Tuesday, March 04, 2008

"Never Again"

When the public of Japan heard the Emperor's voice broadcast publicly for the first time that wasn't the end of it. here it is if you can be bothered watching,
Atom bombs make surrender attractive
But also Japan suffering its first real defeat on home soil ever, kind of collectively said 'Never Again' this humiliating surrender, the obliteration of Hiroshima and Nagasaki, the economically efficient bombing of Tokyo all added up to a strong desire not to occupy the losers seat in history.
Understandable for a proud people with as Nietzsche would say a 'barbarian' moral geneology. And so Japan set about transforming its world conquest into economic growth. To disasterous cost to its environment, and more or less a great depreciation in the intangible quality or enjoyment of the average Japanese civilian. Longer working hours, no time with the family, sleep deprivation, cramped living conditions, cram schools and so fourth.
And Japan went bust sometime in the 1990's and its aggressive approach to Never again sort of came to a grinding halt, at least for a decade.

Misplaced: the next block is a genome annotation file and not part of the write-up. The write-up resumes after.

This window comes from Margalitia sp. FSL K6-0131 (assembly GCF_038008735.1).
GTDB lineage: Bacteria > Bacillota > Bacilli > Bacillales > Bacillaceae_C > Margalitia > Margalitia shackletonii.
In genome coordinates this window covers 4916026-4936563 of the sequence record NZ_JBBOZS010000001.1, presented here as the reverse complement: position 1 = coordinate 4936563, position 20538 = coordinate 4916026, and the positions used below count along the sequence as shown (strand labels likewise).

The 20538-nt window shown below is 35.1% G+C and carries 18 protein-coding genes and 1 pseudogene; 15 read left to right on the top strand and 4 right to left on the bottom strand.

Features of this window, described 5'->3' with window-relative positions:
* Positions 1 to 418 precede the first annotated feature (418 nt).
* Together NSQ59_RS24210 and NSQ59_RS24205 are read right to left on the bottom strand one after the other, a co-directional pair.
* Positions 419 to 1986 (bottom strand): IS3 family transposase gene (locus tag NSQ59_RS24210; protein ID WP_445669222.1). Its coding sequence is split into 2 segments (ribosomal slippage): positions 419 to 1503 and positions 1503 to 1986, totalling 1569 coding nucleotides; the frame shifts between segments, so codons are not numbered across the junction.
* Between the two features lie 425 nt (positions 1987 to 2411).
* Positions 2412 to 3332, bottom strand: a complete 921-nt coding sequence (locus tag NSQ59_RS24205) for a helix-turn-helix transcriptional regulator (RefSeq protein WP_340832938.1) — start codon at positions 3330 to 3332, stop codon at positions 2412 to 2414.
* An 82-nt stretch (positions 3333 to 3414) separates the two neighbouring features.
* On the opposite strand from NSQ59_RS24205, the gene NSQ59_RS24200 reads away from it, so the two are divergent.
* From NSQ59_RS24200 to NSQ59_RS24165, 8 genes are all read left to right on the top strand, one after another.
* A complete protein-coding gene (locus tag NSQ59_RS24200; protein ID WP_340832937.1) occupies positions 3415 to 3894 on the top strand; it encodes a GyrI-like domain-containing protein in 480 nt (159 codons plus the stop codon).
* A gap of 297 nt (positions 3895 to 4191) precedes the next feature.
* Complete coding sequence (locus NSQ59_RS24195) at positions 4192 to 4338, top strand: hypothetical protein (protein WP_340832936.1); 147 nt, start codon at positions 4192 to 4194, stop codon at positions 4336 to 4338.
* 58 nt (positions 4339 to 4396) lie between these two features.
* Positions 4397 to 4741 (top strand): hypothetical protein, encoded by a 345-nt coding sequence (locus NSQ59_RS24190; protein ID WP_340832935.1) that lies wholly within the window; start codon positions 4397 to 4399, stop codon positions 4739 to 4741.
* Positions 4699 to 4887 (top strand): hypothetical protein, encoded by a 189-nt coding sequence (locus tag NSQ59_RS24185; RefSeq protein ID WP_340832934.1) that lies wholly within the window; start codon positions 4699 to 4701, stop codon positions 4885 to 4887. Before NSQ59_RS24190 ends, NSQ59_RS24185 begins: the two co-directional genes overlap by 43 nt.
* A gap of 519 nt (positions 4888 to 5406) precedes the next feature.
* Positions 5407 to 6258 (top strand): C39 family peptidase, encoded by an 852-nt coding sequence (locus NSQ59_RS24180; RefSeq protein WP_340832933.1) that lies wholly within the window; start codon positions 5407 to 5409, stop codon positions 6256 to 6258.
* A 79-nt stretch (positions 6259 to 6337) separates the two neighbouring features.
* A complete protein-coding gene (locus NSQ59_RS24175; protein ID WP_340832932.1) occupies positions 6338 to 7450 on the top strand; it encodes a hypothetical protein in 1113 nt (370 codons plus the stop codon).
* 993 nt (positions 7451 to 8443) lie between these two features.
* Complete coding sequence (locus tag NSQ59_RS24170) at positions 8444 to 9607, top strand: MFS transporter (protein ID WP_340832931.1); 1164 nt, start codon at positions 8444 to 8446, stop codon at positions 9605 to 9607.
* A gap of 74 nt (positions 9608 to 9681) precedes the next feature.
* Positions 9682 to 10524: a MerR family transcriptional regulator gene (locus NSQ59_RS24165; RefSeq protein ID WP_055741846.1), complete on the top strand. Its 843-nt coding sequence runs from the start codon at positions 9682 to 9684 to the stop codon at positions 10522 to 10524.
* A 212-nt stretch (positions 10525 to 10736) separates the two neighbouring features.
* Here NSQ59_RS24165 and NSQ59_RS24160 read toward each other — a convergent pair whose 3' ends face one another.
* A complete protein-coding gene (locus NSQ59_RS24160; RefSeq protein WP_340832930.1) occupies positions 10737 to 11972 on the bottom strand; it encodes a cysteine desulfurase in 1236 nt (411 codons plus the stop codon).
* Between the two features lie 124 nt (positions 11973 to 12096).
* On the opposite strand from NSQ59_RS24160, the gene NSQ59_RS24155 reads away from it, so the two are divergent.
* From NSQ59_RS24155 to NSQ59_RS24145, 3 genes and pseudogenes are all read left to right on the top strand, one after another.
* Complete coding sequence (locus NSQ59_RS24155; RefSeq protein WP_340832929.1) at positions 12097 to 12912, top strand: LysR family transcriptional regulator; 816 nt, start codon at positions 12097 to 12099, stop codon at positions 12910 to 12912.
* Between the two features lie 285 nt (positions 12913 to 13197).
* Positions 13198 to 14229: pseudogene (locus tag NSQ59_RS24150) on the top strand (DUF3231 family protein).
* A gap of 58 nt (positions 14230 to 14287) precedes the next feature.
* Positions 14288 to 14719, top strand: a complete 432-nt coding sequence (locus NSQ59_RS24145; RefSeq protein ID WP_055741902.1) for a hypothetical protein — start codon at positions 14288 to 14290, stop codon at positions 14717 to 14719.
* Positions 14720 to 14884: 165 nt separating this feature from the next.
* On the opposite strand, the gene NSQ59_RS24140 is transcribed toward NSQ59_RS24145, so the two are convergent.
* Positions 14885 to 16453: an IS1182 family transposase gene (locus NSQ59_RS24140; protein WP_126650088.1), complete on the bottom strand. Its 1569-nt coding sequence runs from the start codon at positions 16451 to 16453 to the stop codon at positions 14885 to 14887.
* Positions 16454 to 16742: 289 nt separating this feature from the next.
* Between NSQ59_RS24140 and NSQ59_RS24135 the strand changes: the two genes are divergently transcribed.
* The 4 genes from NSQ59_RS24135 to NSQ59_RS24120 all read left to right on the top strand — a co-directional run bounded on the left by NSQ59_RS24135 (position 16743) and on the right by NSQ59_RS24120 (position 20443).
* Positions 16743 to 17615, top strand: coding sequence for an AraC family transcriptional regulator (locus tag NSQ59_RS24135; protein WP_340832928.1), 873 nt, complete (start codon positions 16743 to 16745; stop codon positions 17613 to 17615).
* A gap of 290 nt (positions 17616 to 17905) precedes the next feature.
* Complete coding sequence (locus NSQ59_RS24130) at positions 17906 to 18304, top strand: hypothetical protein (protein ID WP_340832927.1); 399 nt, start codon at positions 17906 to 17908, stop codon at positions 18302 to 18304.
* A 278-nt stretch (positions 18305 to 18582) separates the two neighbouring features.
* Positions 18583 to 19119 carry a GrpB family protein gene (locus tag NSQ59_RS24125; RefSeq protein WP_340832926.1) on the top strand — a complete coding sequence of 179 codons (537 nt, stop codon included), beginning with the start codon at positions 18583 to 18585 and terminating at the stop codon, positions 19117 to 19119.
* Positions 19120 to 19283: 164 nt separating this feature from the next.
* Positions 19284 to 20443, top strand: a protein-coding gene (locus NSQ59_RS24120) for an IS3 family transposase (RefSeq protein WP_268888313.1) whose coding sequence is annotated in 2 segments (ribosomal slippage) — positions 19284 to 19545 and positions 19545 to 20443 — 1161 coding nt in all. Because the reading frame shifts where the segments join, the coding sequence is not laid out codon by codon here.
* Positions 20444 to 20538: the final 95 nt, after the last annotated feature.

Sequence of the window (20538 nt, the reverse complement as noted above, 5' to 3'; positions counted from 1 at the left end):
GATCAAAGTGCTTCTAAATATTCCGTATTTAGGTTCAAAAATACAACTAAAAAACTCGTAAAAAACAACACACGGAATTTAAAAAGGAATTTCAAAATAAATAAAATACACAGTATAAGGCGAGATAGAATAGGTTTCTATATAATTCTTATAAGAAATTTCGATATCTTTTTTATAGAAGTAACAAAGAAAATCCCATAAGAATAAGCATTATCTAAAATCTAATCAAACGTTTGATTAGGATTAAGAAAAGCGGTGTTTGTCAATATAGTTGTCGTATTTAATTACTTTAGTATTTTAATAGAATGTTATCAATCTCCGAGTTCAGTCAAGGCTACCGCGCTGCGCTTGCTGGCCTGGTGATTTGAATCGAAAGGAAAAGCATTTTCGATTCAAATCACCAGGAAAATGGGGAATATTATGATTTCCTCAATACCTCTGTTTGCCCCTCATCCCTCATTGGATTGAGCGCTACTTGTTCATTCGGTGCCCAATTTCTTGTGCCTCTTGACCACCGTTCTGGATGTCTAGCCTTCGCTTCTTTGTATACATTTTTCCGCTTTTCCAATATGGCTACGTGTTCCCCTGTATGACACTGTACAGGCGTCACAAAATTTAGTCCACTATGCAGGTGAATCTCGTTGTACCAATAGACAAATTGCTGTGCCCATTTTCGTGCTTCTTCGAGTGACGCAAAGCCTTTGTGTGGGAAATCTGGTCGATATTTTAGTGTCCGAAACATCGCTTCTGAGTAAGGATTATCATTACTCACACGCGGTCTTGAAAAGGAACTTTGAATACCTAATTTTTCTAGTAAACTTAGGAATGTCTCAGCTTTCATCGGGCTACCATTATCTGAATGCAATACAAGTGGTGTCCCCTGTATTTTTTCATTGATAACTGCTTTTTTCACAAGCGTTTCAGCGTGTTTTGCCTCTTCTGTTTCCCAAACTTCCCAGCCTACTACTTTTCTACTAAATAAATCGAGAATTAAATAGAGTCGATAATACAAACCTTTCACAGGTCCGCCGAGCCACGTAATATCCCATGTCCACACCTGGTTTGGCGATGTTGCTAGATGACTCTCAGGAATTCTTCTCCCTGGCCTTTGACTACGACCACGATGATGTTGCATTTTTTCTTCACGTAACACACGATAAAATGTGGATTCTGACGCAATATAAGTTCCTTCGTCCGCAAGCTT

Then on the 11th of September 2001 another high profile defeat occured when fire defeated the architectural ideology of the World Trade Towers. A deliberate act, and the human cost inspired Americans to collectively say 'Never Again' and somewhere from the ashes rose the 'war on terror'
Now lots been said, but I wanted to clarify for myself something said by Thomas Jefferson long ago a rather negative statement in some contexts used to justify fanatacism in American bad guys in movies ruthless CIA men and shit -

The tree of liberty must be refreshed from time to time with the blood of patriots

It would seem Jefferson advocates 'breaking a few eggs to make an omelette' but this statement to me seems odd for such an otherwise enlightened thinker like Jefferson.
In part I suspect that he is simply saying 'when the democratic system breaks down, or someone tries to take it from you, stage a coup' and this is born out when you read the entire quote
God forbid we should ever be twenty years without such a rebellion. The people cannot be all, and always, well informed. The part which is wrong will be discontented, in proportion to the importance of the facts they misconceive. If they remain quiet under such misconceptions, it is lethargy, the forerunner of death to the public liberty. ... What country before ever existed a century and half without a rebellion? And what country can preserve its liberties if their rulers are not warned from time to time that their people preserve the spirit of resistance? Let them take arms. The remedy is to set them right as to facts, pardon and pacify them. What signify a few lives lost in a century or two? The tree of liberty must be refreshed from time to time with the blood of patriots and tyrants. It is its natural manure.